Mostly blocked, but still good enough: Necurs sending pump-and-dump spam

Posted by   Martijn Grooten on   Mar 22, 2017

Over the past few days, the Necurs spam botnet has increased its activity, sending large amounts of pump-and-dump spam, in which a cheap stock is pushed with the aim of making a profit for those behind the campaign. The Dynamoo blog lists examples of the various emails sent, while Cisco's Talos group provides some context to Necurs' recent activity. 

Necurs isn't new: in 2014, Virus Bulletin published a series of articles on the malware by Microsoft researcher Peter Ferrie (1, 2, 3). In fact, Necurs, which used to spread through exploit kits, actually stopped spreading some time ago, meaning that the infections involved in the recent activity will have existed for a long time (thanks to MalwareTech for confirming this).

It therefore doesn't come as a surprise that most of the Necurs spam we see comes from countries like Vietnam, India and Indonesia, where for understandable economic reasons, computer hygiene isn't on par with that in more advanced economies.

necursspam.png

The spam itself isn't particularly advanced either, and no effort has been made to bypass spam filters. The emails don't use DKIM, and the MAIL FROM addresses don't appear to have been chosen with the aim of avoiding SPF fails. We looked at one Necurs spam campaign that started this morning and found that most of the spam filters we are currently testing in our lab blocked all of the messages; in fact, all but a handful of IP addresses from which the spam was sent were listed on prominent IP blacklists. It is thus fair to say that very few of the emails in this campaign would have been seen by a human being.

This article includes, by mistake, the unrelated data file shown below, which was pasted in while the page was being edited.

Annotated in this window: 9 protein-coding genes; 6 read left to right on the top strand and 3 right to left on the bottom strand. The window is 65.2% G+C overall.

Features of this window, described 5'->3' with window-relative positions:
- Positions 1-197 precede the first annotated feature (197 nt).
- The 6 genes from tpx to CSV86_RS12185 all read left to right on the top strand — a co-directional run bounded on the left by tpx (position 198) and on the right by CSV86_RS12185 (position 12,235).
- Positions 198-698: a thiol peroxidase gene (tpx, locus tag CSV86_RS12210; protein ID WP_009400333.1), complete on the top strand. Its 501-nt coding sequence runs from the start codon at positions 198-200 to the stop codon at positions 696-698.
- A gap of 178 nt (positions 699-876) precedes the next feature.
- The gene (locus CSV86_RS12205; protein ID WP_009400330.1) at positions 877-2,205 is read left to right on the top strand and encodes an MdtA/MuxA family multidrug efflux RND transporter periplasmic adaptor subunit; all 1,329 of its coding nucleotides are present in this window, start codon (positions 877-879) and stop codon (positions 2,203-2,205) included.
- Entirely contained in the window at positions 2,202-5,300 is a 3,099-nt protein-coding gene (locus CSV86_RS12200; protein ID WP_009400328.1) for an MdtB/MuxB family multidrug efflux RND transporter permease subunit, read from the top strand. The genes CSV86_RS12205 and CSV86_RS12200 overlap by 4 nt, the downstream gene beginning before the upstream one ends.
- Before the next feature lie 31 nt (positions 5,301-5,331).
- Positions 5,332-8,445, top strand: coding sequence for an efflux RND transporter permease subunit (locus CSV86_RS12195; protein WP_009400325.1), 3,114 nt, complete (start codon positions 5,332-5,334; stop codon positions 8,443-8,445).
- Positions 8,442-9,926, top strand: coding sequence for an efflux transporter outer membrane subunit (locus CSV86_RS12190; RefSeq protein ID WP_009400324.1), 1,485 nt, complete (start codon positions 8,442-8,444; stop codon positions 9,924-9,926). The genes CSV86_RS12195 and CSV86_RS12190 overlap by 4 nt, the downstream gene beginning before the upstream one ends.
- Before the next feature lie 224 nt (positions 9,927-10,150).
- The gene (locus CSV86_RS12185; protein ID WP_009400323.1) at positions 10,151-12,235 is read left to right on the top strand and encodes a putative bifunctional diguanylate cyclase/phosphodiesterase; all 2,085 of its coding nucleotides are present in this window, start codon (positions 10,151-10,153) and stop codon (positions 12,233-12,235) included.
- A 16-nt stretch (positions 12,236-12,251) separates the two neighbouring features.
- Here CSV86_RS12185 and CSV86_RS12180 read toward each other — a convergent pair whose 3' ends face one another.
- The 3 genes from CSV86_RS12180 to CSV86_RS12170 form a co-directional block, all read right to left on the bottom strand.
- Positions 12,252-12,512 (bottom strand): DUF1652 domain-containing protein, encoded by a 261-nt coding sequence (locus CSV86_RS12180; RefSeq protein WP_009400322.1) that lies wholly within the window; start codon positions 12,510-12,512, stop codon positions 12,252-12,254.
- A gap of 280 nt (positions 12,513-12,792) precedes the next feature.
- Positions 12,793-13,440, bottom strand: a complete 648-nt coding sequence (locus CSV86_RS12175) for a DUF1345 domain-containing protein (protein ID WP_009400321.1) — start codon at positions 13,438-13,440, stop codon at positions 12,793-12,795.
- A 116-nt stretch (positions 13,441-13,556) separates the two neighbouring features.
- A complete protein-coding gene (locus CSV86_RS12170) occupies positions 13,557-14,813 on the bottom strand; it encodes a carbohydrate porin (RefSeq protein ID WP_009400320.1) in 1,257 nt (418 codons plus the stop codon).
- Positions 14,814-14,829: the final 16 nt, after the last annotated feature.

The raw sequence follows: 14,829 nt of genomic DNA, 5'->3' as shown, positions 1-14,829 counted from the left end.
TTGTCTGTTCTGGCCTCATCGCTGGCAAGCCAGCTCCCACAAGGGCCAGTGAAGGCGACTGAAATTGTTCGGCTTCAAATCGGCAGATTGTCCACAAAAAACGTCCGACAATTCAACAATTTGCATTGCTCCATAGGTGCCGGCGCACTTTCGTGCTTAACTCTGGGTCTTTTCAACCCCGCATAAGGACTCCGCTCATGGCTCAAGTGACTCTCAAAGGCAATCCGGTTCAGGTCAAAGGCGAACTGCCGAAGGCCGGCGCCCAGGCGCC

But maybe that doesn't matter for those who hired Necurs to send out the spam: all they would have cared about is that some people would act on the spam and buy the stock, thus increasing its value. Or maybe that trading algorithms scouring the Internet would notice an increase in mentions of the stock and buy it, thus increasing its value. Whatever the reason, the value of the stock did indeed rise

That doesn't mean that Necurs' clients don't have a reason to complain about the service provided: more than half of the Necurs spam we saw in this particular campaign was sent to email addresses with a made-up local-part, likely a method used by the botnet owners as an easy way to increase numbers. Things change quickly in the global threat landscape, but one thing remains the same: in 2017, you still can't trust spammers.

In the meantime, such campaigns provide interesting possibilities for malware researchers.

twitter.png
fb.png
linkedin.png
googleplus.png
reddit.png

 

Latest posts:

VB2017 paper: Nine circles of Cerber

Cerber is one of the major names in the world of ransomware, and last year, Check Point released a decryption service for the malware. Today, we publish a VB2017 paper by Check Point's Stanislav Skuratovich describing how the Cerber decryption tool…

Attack on Fox-IT shows how a DNS hijack can break multiple layers of security

Dutch security firm Fox-IT deserves praise for being open about an attack on its client network. There are some important lessons to be learned about DNS security from its post-mortem.

Throwback Thursday: BGP - from route hijacking to RPKI: how vulnerable is the Internet?

For this week's Throwback Thursday, we look back at the video of a talk Level 3's Mike Benjamin gave at VB2016 in Denver, on BGP and BGP hijacks.

Security Planner gives security advice based on your threat model

Citizen Lab's Security Planner helps you improve your online safety, based on the specific threats you are facing.

VB2017 video: Spora: the saga continues a.k.a. how to ruin your research in a week

Today, we publish the video of the VB2017 presentation by Avast researcher Jakub Kroustek and his former colleague Előd Kironský, now at ESET, who told the story of Spora, one of of the most prominent ransomware families of 2017.